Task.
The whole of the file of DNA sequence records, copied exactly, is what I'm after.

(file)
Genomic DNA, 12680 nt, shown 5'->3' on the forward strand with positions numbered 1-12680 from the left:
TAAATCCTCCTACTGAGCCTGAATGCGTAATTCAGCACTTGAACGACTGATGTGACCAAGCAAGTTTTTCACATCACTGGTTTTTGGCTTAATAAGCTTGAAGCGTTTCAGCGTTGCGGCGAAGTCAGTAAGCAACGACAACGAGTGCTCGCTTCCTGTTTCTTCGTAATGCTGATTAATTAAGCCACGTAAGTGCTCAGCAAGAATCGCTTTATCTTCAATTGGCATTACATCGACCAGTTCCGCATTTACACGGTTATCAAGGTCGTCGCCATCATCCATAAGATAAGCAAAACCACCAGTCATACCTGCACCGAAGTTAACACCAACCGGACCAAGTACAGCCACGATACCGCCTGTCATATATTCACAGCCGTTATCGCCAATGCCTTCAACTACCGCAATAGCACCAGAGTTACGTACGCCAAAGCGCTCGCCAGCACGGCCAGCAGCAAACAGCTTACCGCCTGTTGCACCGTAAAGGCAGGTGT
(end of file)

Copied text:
Genomic DNA, 12680 nt, shown 5'->3' on the forward strand with positions numbered 1-12680 from the left:
TAAATCCTCCTACTGAGCCTGAATGCGTAATTCAGCACTTGAACGACTGATGTGACCAAGCAAGTTTTTCACATCACTGGTTTTTGGCTTAATAAGCTTGAAGCGTTTCAGCGTTGCGGCGAAGTCAGTAAGCAACGACAACGAGTGCTCGCTTCCTGTTTCTTCGTAATGCTGATTAATTAAGCCACGTAAGTGCTCAGCAAGAATCGCTTTATCTTCAATTGGCATTACATCGACCAGTTCCGCATTTACACGGTTATCAAGGTCGTCGCCATCATCCATAAGATAAGCAAAACCACCAGTCATACCTGCACCGAAGTTAACACCAACCGGACCAAGTACAGCCACGATACCGCCTGTCATATATTCACAGCCGTTATCGCCAATGCCTTCAACTACCGCAATAGCACCAGAGTTACGTACGCCAAAGCGCTCGCCAGCACGGCCAGCAGCAAACAGCTTACCGCCTGTTGCACCGTAAAGGCAGGTGT